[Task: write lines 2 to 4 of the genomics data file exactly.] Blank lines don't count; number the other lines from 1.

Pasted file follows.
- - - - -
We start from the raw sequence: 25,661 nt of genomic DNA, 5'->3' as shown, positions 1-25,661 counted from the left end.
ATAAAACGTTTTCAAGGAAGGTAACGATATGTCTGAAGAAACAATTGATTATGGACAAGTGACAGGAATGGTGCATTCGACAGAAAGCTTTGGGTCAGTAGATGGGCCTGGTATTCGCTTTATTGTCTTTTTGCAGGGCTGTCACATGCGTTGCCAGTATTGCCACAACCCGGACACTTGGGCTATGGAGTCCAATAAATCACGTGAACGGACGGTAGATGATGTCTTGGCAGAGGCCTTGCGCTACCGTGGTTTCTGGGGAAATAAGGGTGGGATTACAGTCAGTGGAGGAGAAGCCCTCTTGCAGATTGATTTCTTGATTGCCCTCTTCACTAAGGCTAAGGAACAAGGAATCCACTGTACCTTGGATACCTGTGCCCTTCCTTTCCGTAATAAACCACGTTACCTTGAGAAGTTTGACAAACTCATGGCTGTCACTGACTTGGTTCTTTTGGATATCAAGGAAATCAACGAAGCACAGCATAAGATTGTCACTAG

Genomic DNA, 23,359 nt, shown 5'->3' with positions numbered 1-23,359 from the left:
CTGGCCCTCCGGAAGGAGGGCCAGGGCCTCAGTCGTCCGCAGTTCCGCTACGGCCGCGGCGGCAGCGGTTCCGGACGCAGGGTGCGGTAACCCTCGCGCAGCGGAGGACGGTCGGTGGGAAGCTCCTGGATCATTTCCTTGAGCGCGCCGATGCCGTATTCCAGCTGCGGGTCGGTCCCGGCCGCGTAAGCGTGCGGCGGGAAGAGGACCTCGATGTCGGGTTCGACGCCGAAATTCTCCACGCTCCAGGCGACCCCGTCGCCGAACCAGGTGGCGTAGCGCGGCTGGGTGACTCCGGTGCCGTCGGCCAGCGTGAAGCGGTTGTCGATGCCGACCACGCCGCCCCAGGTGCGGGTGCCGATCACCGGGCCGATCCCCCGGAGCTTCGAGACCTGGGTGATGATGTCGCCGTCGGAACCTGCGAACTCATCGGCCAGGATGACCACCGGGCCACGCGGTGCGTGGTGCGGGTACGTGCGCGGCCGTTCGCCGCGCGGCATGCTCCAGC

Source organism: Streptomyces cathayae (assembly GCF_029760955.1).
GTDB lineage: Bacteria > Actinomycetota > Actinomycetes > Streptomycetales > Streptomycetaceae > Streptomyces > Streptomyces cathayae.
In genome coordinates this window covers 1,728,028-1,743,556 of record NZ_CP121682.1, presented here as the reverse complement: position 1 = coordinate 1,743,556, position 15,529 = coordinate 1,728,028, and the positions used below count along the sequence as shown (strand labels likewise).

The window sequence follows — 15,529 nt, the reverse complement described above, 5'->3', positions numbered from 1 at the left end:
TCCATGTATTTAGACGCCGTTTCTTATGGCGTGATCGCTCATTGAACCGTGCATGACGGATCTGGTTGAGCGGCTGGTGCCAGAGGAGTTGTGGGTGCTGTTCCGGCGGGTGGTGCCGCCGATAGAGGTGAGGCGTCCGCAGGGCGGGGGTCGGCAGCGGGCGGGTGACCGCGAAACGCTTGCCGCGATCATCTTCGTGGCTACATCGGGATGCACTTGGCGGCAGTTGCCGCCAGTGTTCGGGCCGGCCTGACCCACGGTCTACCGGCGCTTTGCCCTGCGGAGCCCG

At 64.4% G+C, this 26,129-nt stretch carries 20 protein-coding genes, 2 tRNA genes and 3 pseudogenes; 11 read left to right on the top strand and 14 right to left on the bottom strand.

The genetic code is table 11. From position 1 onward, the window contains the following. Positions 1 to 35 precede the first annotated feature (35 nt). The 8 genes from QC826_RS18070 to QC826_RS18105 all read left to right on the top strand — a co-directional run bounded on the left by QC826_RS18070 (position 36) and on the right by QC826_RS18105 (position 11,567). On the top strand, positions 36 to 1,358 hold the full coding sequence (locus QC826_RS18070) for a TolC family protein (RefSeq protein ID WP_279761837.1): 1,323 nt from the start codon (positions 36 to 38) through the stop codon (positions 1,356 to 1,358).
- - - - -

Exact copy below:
ATAAAACGTTTTCAAGGAAGGTAACGATATGTCTGAAGAAACAATTGATTATGGACAAGTGACAGGAATGGTGCATTCGACAGAAAGCTTTGGGTCAGTAGATGGGCCTGGTATTCGCTTTATTGTCTTTTTGCAGGGCTGTCACATGCGTTGCCAGTATTGCCACAACCCGGACACTTGGGCTATGGAGTCCAATAAATCACGTGAACGGACGGTAGATGATGTCTTGGCAGAGGCCTTGCGCTACCGTGGTTTCTGGGGAAATAAGGGTGGGATTACAGTCAGTGGAGGAGAAGCCCTCTTGCAGATTGATTTCTTGATTGCCCTCTTCACTAAGGCTAAGGAACAAGGAATCCACTGTACCTTGGATACCTGTGCCCTTCCTTTCCGTAATAAACCACGTTACCTTGAGAAGTTTGACAAACTCATGGCTGTCACTGACTTGGTTCTTTTGGATATCAAGGAAATCAACGAAGCACAGCATAAGATTGTCACTAG

Genomic DNA, 23,359 nt, shown 5'->3' with positions numbered 1-23,359 from the left:
CTGGCCCTCCGGAAGGAGGGCCAGGGCCTCAGTCGTCCGCAGTTCCGCTACGGCCGCGGCGGCAGCGGTTCCGGACGCAGGGTGCGGTAACCCTCGCGCAGCGGAGGACGGTCGGTGGGAAGCTCCTGGATCATTTCCTTGAGCGCGCCGATGCCGTATTCCAGCTGCGGGTCGGTCCCGGCCGCGTAAGCGTGCGGCGGGAAGAGGACCTCGATGTCGGGTTCGACGCCGAAATTCTCCACGCTCCAGGCGACCCCGTCGCCGAACCAGGTGGCGTAGCGCGGCTGGGTGACTCCGGTGCCGTCGGCCAGCGTGAAGCGGTTGTCGATGCCGACCACGCCGCCCCAGGTGCGGGTGCCGATCACCGGGCCGATCCCCCGGAGCTTCGAGACCTGGGTGATGATGTCGCCGTCGGAACCTGCGAACTCATCGGCCAGGATGACCACCGGGCCACGCGGTGCGTGGTGCGGGTACGTGCGCGGCCGTTCGCCGCGCGGCATGCTCCAGC